Indian, Japanese: Sri Lanka Crisis LIVE Updates: Ranil Wickremesinghe will be taking charge of a bankrupt nation in default of its $51-billion foreign debt and without money to import essential good
Sri Lanka Crisis LIVE Updates: Sri Lanka’s new prime minister struggled Friday to forge a unity government and forestall an imminent economic collapse as opposition lawmakers refused to join his cabinet and demanded fresh elections. Ranil Wickremesinghe was sworn in late Thursday to navigate his country through the worst downturn in its history as an independent nation, with months of shortages and blackouts inflaming public anger.
The 73-year-old insists he has enough support to govern and approached several legislators to join him, but three opposition parties have already said his premiership lacks legitimacy. Senior opposition lawmaker Harsha de Silva publicly rejected an overture to take charge of the finance ministry and said he would instead push for the government’s resignation. “People are not asking for political games and deals, they want a new system that will safeguard their future,” he said in a statement. De Silva said he was joining “the people’s struggle” to topple President Gotabaya Rajapaksa and would not support any political settlement that left the leader in place.
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Huge public demonstrations have for weeks condemned Rajapaksa over his administration’s mismanagement of the worsening economic crisis. Hundreds remain outside his seafront office in the capital Colombo at a protest camp that has for the past month campaigned for him to step down. De Silva is a member of the Samagi Jana Balawegaya (SJB), the largest single opposition grouping in parliament, which had appeared ready to split over the question of whether to support Wickremesinghe. But the head of the possible splinter faction, Harin Fernando, said Friday he had returned to the fold.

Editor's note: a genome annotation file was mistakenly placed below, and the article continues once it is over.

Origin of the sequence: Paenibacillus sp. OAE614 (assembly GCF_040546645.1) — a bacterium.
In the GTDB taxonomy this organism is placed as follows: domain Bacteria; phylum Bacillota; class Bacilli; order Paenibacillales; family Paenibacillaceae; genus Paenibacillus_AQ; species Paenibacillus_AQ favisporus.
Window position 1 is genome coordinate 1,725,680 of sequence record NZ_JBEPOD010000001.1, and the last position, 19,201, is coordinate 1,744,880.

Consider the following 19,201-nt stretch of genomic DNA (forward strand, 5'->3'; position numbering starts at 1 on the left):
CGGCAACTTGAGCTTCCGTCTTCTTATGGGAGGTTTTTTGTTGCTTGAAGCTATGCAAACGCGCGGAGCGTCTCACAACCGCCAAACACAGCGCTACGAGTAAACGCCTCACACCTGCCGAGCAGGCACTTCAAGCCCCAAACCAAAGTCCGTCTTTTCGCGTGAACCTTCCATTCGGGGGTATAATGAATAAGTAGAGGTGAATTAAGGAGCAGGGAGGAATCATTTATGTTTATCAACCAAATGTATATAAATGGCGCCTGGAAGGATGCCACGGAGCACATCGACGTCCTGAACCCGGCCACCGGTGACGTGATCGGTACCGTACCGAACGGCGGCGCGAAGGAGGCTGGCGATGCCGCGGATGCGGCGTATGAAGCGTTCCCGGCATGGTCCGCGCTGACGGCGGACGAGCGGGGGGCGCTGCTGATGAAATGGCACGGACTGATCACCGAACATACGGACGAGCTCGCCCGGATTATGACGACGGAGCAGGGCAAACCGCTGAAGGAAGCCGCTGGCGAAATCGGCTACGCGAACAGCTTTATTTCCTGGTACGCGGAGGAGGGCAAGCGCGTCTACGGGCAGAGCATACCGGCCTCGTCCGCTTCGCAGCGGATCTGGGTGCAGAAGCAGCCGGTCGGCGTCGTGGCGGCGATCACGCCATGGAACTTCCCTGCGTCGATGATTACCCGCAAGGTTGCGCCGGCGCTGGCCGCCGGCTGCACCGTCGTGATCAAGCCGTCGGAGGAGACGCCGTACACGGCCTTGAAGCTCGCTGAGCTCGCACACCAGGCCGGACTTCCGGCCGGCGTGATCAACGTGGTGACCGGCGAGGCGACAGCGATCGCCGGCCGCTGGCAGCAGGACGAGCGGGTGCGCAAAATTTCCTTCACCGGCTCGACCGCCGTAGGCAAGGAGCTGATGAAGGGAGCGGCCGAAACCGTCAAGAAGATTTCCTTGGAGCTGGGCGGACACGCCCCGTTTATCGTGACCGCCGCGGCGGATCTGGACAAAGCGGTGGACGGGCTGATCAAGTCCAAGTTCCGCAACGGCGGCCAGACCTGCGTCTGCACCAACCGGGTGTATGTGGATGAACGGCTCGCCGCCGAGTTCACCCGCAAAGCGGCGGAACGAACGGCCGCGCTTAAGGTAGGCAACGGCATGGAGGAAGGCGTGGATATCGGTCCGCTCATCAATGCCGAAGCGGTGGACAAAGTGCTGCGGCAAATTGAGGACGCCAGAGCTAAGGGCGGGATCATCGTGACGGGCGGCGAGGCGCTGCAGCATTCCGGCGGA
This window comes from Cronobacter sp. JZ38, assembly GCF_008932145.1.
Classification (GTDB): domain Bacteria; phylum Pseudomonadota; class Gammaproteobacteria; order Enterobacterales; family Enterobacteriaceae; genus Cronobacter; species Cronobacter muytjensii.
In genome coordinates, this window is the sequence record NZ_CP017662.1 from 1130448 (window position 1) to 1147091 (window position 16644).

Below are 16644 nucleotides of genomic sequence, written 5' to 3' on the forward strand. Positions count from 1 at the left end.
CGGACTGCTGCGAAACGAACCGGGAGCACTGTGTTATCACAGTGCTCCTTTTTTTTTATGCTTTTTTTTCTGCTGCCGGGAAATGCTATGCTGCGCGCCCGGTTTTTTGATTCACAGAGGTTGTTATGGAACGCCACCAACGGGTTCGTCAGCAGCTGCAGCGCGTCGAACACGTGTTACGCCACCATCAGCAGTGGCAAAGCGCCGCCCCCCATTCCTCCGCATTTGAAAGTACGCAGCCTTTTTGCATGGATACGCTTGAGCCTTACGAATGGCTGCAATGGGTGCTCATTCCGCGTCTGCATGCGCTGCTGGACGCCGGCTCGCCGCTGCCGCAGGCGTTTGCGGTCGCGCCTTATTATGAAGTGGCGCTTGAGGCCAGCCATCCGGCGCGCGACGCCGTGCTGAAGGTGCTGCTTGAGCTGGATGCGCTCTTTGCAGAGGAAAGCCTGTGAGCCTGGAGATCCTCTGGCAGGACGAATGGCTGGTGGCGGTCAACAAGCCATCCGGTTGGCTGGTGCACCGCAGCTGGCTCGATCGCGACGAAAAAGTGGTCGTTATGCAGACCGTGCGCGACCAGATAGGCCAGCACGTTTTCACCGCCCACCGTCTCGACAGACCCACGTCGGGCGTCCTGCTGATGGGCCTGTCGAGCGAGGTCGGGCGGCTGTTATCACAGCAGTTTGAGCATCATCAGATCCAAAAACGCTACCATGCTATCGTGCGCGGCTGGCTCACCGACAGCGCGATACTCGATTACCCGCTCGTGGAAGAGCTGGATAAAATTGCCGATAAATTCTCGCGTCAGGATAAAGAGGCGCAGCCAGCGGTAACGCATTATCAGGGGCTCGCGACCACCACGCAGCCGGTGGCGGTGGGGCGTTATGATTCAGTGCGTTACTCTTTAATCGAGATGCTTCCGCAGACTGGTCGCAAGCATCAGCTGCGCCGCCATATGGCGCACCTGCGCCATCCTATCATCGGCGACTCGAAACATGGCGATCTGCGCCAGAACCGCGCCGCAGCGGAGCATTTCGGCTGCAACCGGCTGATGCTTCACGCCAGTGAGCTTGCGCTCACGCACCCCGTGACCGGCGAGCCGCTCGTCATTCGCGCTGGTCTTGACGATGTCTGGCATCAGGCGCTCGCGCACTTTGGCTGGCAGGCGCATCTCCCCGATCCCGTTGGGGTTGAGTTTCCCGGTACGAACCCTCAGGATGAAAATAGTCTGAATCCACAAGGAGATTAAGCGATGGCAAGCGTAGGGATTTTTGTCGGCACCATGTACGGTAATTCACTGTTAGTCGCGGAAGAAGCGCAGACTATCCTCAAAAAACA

“I will not support Wickremesinghe’s government,” Fernando told AFP. Two smaller parties have also signaled they will not join any unity government. The Tamil National Alliance said Rajapaksa’s administration had “completely lost legitimacy” with the appointment of Wickremesinghe, a five-time former prime minister who most recently held office in 2019. The leftist People’s Liberation Front (JVP) meanwhile said new national elections were the only way out of the current impasse. “We can’t solve the economic crisis by having an illegitimate government,” JVP leader Anura Dissanayake told reporters in Colombo. “We demand fresh elections.” However, the cash-strapped government is unlikely to be able to afford polls or even print ballots, at a time when a national paper shortage forced schools to postpone exams. Parliamentary elections are not due until August 2025.